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Suicide by Politics

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If a Mexican citizen wishes to commit suicide, there is an excellent way to do it: run for office on an aggressive platform of shutting down Mexican drug cartels. There is a high likelihood that that candidate’s life will be snuffed out by the drug cartels that he is committed to shutting down.

35-year-old Jose Remedios Aguirre is a recent example. In May he was running for mayor in the town of Apaseo El Alto and promising to bring peace and security to a town that has been besieged by drug cartel violence.

It’s worth noting that Remedios was not a novice when it came to personal security. He was manager of a private security firm and had also served as the director of public security in the town from 2012-2015. That didn’t prevent him from being shot dead at close range by multiple gunmen who have still not been caught.

According to an article in a Japanese newspaper that detailed Aguirre’s murder,

In Mexico, 145 politicians and related people, including candidates in local elections like Aguirre, were killed from September 2017 through June 30 this year. As drug cartels intend to increase their influence on local politicians, candidates who refused money and benefits offered by those cartels, or politicians who tried to terminate their relationship with those criminal organizations, were murdered, according to people familiar with the cases.

The situation is aggravated by the fact that the drug gangs have infiltrated Mexican law-enforcement agencies, which obviously diminishes the chances that drug-war murderers will ever be brought to justice. Even if they are, there is a good chance that the judge who ultimately presides over their case has been corrupted as well.

While the Mexican press and some political candidates rail against the corruption, what they fail to realize is that drug-war official corruption is not entirely irrational.  Suppose, for example, that you are the chief of police. A representative of the local drug cartel sits down with you and makes the following offer: “Plata o plomo?”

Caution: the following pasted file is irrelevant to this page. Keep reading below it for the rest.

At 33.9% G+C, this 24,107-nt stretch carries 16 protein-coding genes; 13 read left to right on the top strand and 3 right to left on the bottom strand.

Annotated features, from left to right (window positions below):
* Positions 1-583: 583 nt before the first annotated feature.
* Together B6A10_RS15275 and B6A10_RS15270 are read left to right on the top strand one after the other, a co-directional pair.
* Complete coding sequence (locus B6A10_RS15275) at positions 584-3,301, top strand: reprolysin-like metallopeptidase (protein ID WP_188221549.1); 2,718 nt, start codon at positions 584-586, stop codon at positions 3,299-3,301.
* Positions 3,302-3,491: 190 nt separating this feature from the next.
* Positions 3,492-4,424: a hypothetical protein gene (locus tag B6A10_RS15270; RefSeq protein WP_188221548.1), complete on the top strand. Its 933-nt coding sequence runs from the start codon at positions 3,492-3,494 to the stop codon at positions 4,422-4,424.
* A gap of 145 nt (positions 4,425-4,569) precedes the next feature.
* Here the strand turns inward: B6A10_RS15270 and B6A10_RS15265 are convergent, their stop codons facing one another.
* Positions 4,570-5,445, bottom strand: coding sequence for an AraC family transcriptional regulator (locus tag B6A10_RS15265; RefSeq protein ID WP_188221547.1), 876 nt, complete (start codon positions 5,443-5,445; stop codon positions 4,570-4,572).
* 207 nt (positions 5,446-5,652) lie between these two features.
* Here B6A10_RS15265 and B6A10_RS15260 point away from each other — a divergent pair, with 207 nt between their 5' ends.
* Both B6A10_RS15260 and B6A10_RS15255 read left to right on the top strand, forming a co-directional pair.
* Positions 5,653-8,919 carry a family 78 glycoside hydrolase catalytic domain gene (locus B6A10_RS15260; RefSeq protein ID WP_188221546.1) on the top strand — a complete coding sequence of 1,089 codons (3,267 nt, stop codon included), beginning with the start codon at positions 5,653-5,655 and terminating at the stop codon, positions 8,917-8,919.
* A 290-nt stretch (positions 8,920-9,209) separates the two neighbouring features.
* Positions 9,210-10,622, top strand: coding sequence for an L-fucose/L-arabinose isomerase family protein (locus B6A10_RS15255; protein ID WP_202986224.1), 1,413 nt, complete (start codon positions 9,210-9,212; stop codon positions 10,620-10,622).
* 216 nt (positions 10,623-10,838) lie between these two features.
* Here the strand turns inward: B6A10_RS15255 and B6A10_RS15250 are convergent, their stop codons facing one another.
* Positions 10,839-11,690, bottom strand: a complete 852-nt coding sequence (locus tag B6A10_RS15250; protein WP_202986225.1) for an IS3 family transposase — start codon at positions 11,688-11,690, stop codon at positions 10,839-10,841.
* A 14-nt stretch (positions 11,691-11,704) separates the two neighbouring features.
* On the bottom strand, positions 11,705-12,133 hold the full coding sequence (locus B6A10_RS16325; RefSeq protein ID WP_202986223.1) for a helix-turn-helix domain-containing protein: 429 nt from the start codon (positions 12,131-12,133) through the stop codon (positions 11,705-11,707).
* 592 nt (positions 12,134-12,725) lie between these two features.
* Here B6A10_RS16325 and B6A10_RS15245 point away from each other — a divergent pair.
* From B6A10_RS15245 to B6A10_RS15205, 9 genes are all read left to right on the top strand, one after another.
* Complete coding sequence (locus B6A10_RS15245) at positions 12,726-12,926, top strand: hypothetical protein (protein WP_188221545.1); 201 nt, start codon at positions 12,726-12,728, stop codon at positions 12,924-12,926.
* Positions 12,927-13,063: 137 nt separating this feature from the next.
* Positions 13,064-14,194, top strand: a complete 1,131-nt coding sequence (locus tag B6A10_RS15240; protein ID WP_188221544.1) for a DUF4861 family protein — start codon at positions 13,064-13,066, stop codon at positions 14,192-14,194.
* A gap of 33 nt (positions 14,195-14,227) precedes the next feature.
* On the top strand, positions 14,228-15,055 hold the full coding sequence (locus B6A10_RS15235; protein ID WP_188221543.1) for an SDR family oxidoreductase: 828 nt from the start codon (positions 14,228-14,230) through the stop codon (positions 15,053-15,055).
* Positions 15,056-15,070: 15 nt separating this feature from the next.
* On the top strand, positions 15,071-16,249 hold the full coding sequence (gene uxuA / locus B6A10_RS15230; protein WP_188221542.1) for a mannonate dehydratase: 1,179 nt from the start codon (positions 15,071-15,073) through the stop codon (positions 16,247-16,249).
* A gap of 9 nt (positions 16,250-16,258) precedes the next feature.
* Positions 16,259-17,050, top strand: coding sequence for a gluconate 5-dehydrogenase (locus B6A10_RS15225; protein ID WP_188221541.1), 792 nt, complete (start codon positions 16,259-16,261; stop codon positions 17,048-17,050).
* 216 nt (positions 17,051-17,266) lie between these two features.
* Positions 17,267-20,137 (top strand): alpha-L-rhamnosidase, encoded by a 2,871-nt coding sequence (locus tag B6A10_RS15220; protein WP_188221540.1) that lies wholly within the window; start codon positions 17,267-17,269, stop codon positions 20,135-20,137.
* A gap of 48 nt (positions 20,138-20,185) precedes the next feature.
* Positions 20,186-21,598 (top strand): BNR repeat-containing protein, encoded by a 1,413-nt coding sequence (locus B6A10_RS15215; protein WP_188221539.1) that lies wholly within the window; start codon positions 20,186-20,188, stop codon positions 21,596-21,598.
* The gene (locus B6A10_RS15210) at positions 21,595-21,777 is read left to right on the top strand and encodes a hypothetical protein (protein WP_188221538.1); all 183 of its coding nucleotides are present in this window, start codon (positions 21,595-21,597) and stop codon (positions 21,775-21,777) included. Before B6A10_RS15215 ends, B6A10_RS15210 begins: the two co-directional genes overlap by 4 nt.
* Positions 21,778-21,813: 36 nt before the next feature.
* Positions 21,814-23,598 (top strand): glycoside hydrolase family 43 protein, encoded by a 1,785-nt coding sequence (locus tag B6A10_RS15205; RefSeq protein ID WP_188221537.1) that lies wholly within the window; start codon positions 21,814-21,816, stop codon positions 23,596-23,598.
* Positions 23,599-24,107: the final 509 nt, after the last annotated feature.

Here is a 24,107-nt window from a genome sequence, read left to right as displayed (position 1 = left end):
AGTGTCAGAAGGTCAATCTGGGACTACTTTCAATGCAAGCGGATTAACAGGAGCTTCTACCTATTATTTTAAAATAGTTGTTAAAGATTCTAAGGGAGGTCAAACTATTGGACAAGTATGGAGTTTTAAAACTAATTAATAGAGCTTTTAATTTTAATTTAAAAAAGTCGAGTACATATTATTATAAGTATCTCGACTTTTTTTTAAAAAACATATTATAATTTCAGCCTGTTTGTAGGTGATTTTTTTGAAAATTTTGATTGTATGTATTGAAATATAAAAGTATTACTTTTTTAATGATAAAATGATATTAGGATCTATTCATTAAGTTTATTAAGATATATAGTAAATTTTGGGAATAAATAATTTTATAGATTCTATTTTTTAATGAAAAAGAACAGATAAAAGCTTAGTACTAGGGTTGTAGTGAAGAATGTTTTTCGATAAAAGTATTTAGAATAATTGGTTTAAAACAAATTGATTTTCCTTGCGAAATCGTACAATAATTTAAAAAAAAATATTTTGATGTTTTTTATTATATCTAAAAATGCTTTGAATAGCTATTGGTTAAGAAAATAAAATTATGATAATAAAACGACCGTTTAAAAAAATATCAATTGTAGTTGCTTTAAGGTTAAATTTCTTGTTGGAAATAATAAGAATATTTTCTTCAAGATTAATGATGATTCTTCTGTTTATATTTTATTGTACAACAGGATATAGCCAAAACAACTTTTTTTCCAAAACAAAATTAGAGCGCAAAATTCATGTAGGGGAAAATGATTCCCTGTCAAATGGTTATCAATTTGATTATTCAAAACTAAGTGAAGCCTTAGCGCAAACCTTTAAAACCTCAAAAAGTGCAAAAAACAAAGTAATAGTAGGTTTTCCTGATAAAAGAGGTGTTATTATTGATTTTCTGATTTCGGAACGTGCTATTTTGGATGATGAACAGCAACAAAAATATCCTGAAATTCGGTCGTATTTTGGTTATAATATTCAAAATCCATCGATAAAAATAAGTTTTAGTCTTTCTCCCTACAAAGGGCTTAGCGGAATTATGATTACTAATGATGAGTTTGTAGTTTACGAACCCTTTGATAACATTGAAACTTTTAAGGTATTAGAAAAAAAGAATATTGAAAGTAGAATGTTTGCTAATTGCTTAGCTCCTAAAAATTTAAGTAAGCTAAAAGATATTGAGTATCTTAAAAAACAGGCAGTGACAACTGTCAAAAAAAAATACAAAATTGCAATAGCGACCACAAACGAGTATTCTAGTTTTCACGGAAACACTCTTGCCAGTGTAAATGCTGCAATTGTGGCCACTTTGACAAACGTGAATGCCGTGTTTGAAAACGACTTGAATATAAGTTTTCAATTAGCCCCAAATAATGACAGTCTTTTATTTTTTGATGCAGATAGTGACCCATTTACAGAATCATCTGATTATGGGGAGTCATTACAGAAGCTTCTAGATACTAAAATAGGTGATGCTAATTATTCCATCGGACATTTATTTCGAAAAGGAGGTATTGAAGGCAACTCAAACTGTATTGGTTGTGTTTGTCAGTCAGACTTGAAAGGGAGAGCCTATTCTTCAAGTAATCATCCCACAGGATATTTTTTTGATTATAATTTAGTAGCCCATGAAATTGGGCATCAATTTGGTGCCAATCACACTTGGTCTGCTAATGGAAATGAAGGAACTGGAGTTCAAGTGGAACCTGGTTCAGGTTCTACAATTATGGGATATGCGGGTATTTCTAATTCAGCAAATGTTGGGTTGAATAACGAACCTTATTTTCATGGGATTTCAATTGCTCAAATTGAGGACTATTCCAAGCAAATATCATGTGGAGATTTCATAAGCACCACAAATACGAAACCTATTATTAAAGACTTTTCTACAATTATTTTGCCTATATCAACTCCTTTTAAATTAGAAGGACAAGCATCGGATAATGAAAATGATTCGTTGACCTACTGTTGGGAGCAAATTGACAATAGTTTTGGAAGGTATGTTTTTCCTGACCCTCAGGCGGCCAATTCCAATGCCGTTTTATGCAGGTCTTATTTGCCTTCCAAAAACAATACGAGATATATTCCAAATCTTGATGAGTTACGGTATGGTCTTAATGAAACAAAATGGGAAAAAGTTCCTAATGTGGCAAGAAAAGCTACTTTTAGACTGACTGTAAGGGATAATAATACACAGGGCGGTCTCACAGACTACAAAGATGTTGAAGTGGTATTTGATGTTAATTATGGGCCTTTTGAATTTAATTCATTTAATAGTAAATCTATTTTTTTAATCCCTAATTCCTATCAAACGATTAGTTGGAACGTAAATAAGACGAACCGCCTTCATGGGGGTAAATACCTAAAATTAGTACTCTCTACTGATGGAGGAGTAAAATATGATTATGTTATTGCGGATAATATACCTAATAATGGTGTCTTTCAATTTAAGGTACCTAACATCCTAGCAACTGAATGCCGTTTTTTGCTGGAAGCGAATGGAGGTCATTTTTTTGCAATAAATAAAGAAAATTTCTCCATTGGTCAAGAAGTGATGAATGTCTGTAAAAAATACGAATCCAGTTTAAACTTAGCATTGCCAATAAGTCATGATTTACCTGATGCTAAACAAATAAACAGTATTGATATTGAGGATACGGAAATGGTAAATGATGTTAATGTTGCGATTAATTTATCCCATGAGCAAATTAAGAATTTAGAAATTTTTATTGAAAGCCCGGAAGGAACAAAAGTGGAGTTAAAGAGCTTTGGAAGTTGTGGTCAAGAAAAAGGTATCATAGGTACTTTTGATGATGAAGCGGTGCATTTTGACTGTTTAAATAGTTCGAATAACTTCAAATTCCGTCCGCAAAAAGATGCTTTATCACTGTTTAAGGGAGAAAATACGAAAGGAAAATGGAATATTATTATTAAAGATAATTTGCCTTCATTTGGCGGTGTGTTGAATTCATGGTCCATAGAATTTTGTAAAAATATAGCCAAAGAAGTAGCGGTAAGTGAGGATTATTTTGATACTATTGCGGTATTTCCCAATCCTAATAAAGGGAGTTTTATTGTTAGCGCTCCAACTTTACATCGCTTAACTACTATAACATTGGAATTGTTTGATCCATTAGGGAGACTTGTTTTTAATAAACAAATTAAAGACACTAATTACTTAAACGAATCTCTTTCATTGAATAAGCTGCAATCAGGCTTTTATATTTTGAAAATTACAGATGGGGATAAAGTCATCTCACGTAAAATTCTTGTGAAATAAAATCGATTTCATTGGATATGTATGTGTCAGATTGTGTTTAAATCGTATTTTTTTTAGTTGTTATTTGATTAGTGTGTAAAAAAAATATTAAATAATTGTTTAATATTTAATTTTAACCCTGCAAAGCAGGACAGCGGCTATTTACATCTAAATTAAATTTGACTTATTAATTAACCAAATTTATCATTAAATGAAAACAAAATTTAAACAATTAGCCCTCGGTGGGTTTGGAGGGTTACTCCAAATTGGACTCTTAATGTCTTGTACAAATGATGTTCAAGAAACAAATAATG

What do you do?

On the one hand, if you accept the silver in return for looking the other way, you and your family stay alive. On the other hand, if you go after the drug cartel, you know that there is a good chance that you and your family are going to get lead, in the form of bullets shot into your body.

You also know that if you decide not to accept the money and instead go after the drug cartel, you’re not going to put a dent in the drug trade even if you are successful in busting the local drug cartel. Even if you were to bust the entire cartel and jail all of its members for life, you know that they will be quickly replaced by one or more drug cartels, whose members will be as determined to shoot you dead as the ones you have incarcerated.

After all, look at all the drug cartels that have been busted during the past several decades of the drug war? Weren’t they all immediately replaced by new drug sellers?

Given such, do you see why a police officer might find it rational to simply accept an extremely generous bribe in return for looking the other way?

The obvious question arises, “Jacob, does this mean that Mexican officials must just accept the inevitable and let the drug cartels operate with impunity?”

No, it doesn’t mean that at all. What it means is that the drug war is not the way to shut down drug cartels. It just doesn’t work because even if you shut down one, it will be quickly replaced by another.

But in fact there is a surefire way to shut down the drug cartels. That way is drug legalization. With drug legalization, the drug cartels are put out of business immediately. That’s because the drug cartels cannot compete in a legal market. They are effective only in black markets — i.e., illegal markets — where murder is viewed as a legitimate way to stay in business and compete.

Suppose Mexico were to legalize all drugs today. Reputable pharmacies and other businesses would immediately go into the drug-selling business. The price of drugs and the enormous profits for selling drugs would plummet immediately. Competition would be through advertising and marketing, as it is in other free-market activity. Drug users would choose to buy from the pharmacies and other reputable businesses. Drug cartels would be finished, gone, desaparecido.

So, why do Mexican citizens who are running for office continue to risk their lives in what is obviously a futile endeavor? If getting rid of the drug cartels is their goal, why don’t they do the rational thing and run for office on a platform of legalizing drugs?

Your guess is as good as mine. It makes no sense. It’s like trying to commit suicide through politics.

This post was written by:

Jacob G. Hornberger is founder and president of The Future of Freedom Foundation. He was born and raised in Laredo, Texas, and received his B.A. in economics from Virginia Military Institute and his law degree from the University of Texas. He was a trial attorney for twelve years in Texas. He also was an adjunct professor at the University of Dallas, where he taught law and economics. In 1987, Mr. Hornberger left the practice of law to become director of programs at the Foundation for Economic Education. He has advanced freedom and free markets on talk-radio stations all across the country as well as on Fox News’ Neil Cavuto and Greta van Susteren shows and he appeared as a regular commentator on Judge Andrew Napolitano’s show Freedom Watch. View these interviews at LewRockwell.com and from Full Context. Send him email.